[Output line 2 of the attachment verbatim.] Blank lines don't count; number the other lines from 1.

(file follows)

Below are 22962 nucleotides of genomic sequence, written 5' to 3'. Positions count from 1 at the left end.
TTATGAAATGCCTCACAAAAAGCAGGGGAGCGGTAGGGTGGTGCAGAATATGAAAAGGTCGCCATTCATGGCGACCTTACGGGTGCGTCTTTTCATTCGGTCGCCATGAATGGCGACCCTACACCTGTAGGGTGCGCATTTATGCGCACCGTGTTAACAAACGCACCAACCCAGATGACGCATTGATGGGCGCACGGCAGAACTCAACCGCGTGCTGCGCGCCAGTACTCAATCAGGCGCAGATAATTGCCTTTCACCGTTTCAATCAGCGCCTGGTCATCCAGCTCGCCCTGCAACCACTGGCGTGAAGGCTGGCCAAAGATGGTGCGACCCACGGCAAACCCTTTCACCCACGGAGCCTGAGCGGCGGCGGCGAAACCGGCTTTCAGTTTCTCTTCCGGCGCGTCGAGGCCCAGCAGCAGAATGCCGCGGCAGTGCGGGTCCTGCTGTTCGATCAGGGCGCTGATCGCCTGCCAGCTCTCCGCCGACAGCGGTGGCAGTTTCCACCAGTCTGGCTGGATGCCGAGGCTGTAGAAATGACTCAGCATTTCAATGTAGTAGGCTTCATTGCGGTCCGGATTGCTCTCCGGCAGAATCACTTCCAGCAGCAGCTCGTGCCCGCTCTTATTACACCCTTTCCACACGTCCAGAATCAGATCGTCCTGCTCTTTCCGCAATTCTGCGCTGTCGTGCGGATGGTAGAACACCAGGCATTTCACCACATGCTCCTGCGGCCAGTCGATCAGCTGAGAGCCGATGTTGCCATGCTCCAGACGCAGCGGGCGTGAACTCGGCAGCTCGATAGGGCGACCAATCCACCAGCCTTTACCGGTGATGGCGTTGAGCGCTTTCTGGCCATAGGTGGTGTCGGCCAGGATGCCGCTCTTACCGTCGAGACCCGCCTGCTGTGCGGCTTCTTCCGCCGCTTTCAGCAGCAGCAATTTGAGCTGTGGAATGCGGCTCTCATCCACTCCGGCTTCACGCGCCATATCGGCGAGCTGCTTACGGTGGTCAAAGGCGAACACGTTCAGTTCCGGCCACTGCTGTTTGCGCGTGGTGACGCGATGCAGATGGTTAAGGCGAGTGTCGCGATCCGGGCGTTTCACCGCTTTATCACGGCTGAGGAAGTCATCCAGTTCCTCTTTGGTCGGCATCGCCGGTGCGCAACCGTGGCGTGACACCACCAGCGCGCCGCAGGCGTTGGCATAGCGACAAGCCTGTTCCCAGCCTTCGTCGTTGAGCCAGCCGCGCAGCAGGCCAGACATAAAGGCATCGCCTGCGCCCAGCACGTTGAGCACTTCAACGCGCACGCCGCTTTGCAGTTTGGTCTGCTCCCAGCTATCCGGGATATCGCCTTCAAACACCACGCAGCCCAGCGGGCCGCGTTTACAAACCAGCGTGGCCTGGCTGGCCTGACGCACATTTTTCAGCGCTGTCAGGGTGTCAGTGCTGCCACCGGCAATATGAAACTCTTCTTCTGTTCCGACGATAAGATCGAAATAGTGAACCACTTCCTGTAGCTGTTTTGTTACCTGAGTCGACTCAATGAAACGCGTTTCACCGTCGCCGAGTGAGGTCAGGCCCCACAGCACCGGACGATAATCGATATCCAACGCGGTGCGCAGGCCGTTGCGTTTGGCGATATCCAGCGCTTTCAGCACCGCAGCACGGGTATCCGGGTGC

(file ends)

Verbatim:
TTATGAAATGCCTCACAAAAAGCAGGGGAGCGGTAGGGTGGTGCAGAATATGAAAAGGTCGCCATTCATGGCGACCTTACGGGTGCGTCTTTTCATTCGGTCGCCATGAATGGCGACCCTACACCTGTAGGGTGCGCATTTATGCGCACCGTGTTAACAAACGCACCAACCCAGATGACGCATTGATGGGCGCACGGCAGAACTCAACCGCGTGCTGCGCGCCAGTACTCAATCAGGCGCAGATAATTGCCTTTCACCGTTTCAATCAGCGCCTGGTCATCCAGCTCGCCCTGCAACCACTGGCGTGAAGGCTGGCCAAAGATGGTGCGACCCACGGCAAACCCTTTCACCCACGGAGCCTGAGCGGCGGCGGCGAAACCGGCTTTCAGTTTCTCTTCCGGCGCGTCGAGGCCCAGCAGCAGAATGCCGCGGCAGTGCGGGTCCTGCTGTTCGATCAGGGCGCTGATCGCCTGCCAGCTCTCCGCCGACAGCGGTGGCAGTTTCCACCAGTCTGGCTGGATGCCGAGGCTGTAGAAATGACTCAGCATTTCAATGTAGTAGGCTTCATTGCGGTCCGGATTGCTCTCCGGCAGAATCACTTCCAGCAGCAGCTCGTGCCCGCTCTTATTACACCCTTTCCACACGTCCAGAATCAGATCGTCCTGCTCTTTCCGCAATTCTGCGCTGTCGTGCGGATGGTAGAACACCAGGCATTTCACCACATGCTCCTGCGGCCAGTCGATCAGCTGAGAGCCGATGTTGCCATGCTCCAGACGCAGCGGGCGTGAACTCGGCAGCTCGATAGGGCGACCAATCCACCAGCCTTTACCGGTGATGGCGTTGAGCGCTTTCTGGCCATAGGTGGTGTCGGCCAGGATGCCGCTCTTACCGTCGAGACCCGCCTGCTGTGCGGCTTCTTCCGCCGCTTTCAGCAGCAGCAATTTGAGCTGTGGAATGCGGCTCTCATCCACTCCGGCTTCACGCGCCATATCGGCGAGCTGCTTACGGTGGTCAAAGGCGAACACGTTCAGTTCCGGCCACTGCTGTTTGCGCGTGGTGACGCGATGCAGATGGTTAAGGCGAGTGTCGCGATCCGGGCGTTTCACCGCTTTATCACGGCTGAGGAAGTCATCCAGTTCCTCTTTGGTCGGCATCGCCGGTGCGCAACCGTGGCGTGACACCACCAGCGCGCCGCAGGCGTTGGCATAGCGACAAGCCTGTTCCCAGCCTTCGTCGTTGAGCCAGCCGCGCAGCAGGCCAGACATAAAGGCATCGCCTGCGCCCAGCACGTTGAGCACTTCAACGCGCACGCCGCTTTGCAGTTTGGTCTGCTCCCAGCTATCCGGGATATCGCCTTCAAACACCACGCAGCCCAGCGGGCCGCGTTTACAAACCAGCGTGGCCTGGCTGGCCTGACGCACATTTTTCAGCGCTGTCAGGGTGTCAGTGCTGCCACCGGCAATATGAAACTCTTCTTCTGTTCCGACGATAAGATCGAAATAGTGAACCACTTCCTGTAGCTGTTTTGTTACCTGAGTCGACTCAATGAAACGCGTTTCACCGTCGCCGAGTGAGGTCAGGCCCCACAGCACCGGACGATAATCGATATCCAACGCGGTGCGCAGGCCGTTGCGTTTGGCGATATCCAGCGCTTTCAGCACCGCAGCACGGGTATCCGGGTGC